FRUGIVORY VS. INSECTIVORY IN MARSUPIALS OF THE ATLANTIC FOREST: TRADE-OFFS IN THE USE OF VERTICAL STRATA

Ricardo Finotti, Rui Cerqueira, Marcus Vinicius Vieira

Abstract


Space and diet are frequently considered the two most important dimensions of an organism niche, but in tropical forests, these two dimensions are associated, with fruits more accessible in the canopy and upper strata of the forest, and arthropods more abundant in the forest litter. This constitutes a genuine macroecological pattern, potentially common to all tropical forests. We tested the existence of this trade-off between frugivory-insectivory in the vertical strata, and if it results from feeding specializations, using didelphid marsupials as a model group. We compared nine species, representing different lineages, which differ in diet and use of the forest strata, using phylogenetically independent contrasts. We classified species according to their use of the vertical strata into four categories based on the literature (terrestrial-semiaquatic, terrestrial-understory, underestory-subcanopy-canopy, and canopy only). Diet was analyzed by the proportion of nutrients (carbohydrates, fibers, proteins and lipids) in a cafeteria food preference experiment: more frugivorous diets have higher carbohydrate and fiber content, whereas more carnivorous and insectivorous diets have higher protein and lipid content. Along the phylogeny, increases in use of the vertical strata were significantly associated with increases in carbohydrate and fiber contents, and reductions in lipid content. Levels of protein content also reduced with increasing use of the vertical strata, but this association was not significant. The macroecological pattern of increasing frugivory with use of the upper strata is supported by the results for didelphid marsupials, which also indicate specialization is a mechanism involved. The contribution of didelphid marsupials to the ecosystem process of frugivory and seed dispersal is performed by a subset of species, despite being broadly described as omnivorous. Future studies should evaluate this macroecological pattern in more specialized taxonomic groups that vary in the use of the vertical strata, and if specialization is the general mechanism involved.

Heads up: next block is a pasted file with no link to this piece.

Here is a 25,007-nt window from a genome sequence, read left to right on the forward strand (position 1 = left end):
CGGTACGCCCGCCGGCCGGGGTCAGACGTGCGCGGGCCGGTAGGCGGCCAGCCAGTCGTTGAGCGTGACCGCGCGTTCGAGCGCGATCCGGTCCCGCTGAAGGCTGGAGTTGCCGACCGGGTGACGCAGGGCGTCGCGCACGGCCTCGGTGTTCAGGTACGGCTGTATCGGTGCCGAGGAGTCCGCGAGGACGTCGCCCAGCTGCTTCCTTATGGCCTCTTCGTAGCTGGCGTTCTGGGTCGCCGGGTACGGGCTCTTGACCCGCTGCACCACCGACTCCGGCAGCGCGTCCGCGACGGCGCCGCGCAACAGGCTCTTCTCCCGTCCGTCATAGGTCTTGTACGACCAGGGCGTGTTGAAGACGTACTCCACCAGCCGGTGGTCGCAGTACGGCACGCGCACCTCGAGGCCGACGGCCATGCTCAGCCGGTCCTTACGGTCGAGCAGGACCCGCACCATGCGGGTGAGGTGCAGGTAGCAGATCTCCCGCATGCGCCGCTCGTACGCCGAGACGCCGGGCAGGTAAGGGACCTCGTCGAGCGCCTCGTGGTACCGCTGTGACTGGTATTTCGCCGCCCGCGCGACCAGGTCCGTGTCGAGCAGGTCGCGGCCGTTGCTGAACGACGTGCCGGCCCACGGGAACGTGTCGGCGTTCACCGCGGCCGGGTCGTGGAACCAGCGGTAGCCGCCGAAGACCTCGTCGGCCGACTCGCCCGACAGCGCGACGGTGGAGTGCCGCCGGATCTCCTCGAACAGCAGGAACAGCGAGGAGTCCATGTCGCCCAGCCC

Keywords


Didelphidae; diet; independent contrasts, small mammals; vertical stratification



DOI: https://doi.org/10.4257/oeco.2018.2202.08

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